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He'll either lobby Congress for legislation or file a federal lawsuit

Tesla CEO Elon Musk is determined to win the fight against auto dealers and sell his company's vehicles directly to customers, but if he doesn't succeed at the state level, he's willing to make it a federal case. 

"If we're seeing nonstop battles at the state level, rather than fight 20 different state battles, I'd rather fight one federal battle," said Musk.

According to Musk, he will likely take one of two approaches if it comes down to a federal matter. He will either lobby Congress to pass legislation for the direct sales of EVs made by startup companies like Tesla (and tie it to an energy or transportation bill) or file a federal lawsuit to fight the state restrictions as unconstitutional violations of interstate commerce.

However, The National Automobile Dealers Association (NADA) said it will continue to defend franchise and consumer laws in the states.

"NADA will vigorously defend the franchise system," said David Westcott, chairman of the National Automobile Dealers Association. "A better option for Mr. Musk is to take advantage of the dealer network that already exists."

Musk has been pushing support for a recent bill in Texas, called House Bill 3351. This would allow distributors and manufacturers of electric vehicles (EVs) only to sell directly to customers without the use of dealerships. 

He has gone as far as offering to build a second manufacturing plant in Texas, and is even trying to appeal to Texas consumers by discussing a design for an electric pickup truck that would be stronger than any current gasoline truck.

In addition to Texas, Musk has had issues persuading other U.S. states to allow the auto startup to sell its cars directly. Some of its problem states include Colorado, Massachusetts, Minnesota, New York and Virginia. 

Musk could have a huge fight ahead, though. NADA said that 48 states have some sort of restricition on factory-owned dealerships. Musk went on to say that about 20 of those have restrictions that would make his business model difficult while about six others have restrictions that would make it extremely difficult. 

Musk has called the new Texas bill (and this overall business model of selling directly) a "life or death" situation for startups like Tesla. 

“For us this is life or death,” said Musk. “If we can’t go direct we will not be able to sell cars.”

In the past, Musk has said that he's open to a dealership model at some point when sales increase, since dealerships do promote competition and keep prices down. But at a startup level, he said this type of model isn't the best route. 

Tesla currently sells about 10,000 cars in North America, where about 1,500-2,000 are sold in Texas. 

Tesla is shipping over 500 Model S EVs weekly, and recently reported that the company is now profitable thanks to the Model S exceeding sales targets. Tesla Model S sales reached 4,750, which topped the sales outlook of 4,500 posted in the February shareholder letter.
In addition, the automaker is partnering with Wells Fargo and U.S. Bank to offer customers more financing options for Tesla’s vehicles.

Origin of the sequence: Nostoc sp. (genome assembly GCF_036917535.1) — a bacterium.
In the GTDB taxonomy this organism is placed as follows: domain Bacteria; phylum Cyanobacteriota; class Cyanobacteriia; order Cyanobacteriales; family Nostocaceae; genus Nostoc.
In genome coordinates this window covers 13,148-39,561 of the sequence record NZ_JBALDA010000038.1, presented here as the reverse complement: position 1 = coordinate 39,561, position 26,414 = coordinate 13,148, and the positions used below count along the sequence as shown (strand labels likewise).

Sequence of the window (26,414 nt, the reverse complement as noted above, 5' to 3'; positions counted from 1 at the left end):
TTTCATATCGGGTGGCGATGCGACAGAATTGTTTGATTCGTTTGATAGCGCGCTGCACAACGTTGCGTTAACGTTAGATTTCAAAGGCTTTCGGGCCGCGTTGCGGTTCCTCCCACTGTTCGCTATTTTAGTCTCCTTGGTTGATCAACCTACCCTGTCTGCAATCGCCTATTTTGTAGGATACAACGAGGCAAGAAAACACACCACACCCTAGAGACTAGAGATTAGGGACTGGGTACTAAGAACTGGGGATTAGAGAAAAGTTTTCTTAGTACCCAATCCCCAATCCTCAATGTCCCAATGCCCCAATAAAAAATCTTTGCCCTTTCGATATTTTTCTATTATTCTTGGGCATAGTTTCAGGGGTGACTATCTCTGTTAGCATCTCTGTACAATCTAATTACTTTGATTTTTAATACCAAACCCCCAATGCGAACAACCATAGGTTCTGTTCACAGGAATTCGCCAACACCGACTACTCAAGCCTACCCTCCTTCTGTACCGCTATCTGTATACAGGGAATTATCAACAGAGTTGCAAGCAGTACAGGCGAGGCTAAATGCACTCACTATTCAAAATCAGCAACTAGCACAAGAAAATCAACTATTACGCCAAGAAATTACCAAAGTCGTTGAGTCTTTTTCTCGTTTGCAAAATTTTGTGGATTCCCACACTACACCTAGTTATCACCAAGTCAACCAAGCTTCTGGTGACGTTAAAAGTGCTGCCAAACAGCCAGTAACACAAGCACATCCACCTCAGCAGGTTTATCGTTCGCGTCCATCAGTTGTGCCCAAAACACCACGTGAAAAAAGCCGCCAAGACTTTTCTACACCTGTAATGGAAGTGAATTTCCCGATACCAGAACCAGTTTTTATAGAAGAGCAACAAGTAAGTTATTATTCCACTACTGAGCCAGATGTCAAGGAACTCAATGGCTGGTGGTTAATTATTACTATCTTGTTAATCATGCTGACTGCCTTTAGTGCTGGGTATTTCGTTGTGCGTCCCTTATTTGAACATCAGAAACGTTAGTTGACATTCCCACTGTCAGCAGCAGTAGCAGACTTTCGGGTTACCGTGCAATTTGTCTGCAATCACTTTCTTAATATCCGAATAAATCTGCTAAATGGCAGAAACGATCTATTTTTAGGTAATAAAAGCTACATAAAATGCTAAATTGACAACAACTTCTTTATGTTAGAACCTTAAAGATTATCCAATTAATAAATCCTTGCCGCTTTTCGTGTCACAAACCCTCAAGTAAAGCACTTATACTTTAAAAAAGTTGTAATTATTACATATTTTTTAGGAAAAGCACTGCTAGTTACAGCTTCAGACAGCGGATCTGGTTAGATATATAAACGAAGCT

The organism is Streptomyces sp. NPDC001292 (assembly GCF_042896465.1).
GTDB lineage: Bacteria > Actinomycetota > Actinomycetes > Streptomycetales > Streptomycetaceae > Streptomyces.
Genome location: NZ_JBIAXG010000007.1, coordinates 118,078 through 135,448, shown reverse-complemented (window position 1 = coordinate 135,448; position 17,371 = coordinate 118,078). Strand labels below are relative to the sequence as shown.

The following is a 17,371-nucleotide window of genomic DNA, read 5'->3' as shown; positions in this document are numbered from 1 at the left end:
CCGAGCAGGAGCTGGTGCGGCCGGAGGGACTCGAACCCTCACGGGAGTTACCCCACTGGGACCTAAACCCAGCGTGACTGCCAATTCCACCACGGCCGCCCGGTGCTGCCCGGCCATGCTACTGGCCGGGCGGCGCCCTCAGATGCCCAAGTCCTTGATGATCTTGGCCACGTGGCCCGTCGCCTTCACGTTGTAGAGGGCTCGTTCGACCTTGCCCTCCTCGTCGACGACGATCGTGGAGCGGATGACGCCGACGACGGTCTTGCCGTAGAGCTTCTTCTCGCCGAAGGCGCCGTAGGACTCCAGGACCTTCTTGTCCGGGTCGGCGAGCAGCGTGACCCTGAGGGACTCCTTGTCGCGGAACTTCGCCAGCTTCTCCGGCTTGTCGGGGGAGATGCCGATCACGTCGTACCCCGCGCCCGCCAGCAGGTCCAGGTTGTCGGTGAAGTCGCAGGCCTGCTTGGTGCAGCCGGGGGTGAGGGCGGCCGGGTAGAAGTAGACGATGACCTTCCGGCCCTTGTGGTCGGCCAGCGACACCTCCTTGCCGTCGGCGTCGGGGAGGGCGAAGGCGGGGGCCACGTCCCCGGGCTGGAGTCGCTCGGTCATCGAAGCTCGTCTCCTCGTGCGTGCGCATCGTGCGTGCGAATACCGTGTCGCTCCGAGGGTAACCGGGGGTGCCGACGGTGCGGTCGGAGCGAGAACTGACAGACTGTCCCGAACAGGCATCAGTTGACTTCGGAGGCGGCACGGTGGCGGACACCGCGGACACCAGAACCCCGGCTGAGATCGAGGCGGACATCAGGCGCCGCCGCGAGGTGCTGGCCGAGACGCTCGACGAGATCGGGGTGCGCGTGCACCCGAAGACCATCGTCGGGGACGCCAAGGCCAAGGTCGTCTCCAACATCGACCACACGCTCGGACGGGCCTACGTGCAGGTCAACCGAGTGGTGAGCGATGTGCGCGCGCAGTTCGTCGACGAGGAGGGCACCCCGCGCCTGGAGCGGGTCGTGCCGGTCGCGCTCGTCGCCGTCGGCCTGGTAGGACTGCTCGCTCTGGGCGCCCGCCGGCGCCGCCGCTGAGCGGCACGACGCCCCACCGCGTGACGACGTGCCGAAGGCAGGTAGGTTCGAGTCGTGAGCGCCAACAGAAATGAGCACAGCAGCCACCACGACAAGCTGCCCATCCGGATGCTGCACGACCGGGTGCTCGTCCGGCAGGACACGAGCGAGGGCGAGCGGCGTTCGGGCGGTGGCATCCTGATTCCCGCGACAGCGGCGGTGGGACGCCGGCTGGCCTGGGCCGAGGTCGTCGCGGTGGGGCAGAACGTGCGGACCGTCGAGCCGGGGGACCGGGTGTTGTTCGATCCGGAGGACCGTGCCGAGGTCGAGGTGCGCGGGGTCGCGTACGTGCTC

Source: Automotive News

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RE: Pretty pathetic
By Mathos on 4/16/2013 7:34:23 PM , Rating: 1
Not really, if he got the bill passed, it would apply to ALL manufacturers that are trying to sell EV's. Which wouldn't be special treatment.

And I don't blame him. It will make the vehicles cheaper to buy, since they won't have the dealer commission markup on them. You don't realize exactly how much these things get marked up, until you've had a job where you get employee discounts on domestic vehicles.

When I worked for Walmart, our discount on Chrysler/Dodge, was 1% below Factory Invoice. We got GM Supplier/employee pricing on GM vehicles. And X-Plan pricing on Ford. On the Chrysler products the deal had to show you the original factory invoice on the vehicle, in general it would usually knock $4-6k of the price of say a charger, before any dealer incentives. When my mother bought her 12 Impala LT, it's sticker price was $29k, she got it for right around 21k, because of our GM discount.

Do you have any idea how much that can discourage a person from buying a car from a dealership? Not to mention, there are a lot of dealerships that will not give you the incentive discounts they are suppose to.

When I take that into consideration, I don't blame Mr. Musk for wanting to see that issue changed.

RE: Pretty pathetic
By Reclaimer77 on 4/16/2013 7:53:25 PM , Rating: 2
Not really, if he got the bill passed, it would apply to ALL manufacturers that are trying to sell EV's. Which wouldn't be special treatment.

LMAO yeah all one (serious) EV manufacturers. Of which he's the owner of, the only one!

How benevolent of him.

RE: Pretty pathetic
By flyingpants1 on 4/17/2013 11:03:23 AM , Rating: 2
Soon all car manufacturers will be selling pure EVs.

RE: Pretty pathetic
By bug77 on 4/17/2013 11:31:07 AM , Rating: 2
I've heard that first in 2003.

RE: Pretty pathetic
By HostileEffect on 4/16/2013 8:20:30 PM , Rating: 2
I also find it interesting that nearly, if not everyone who posted in favor of a more-free market got rated down.

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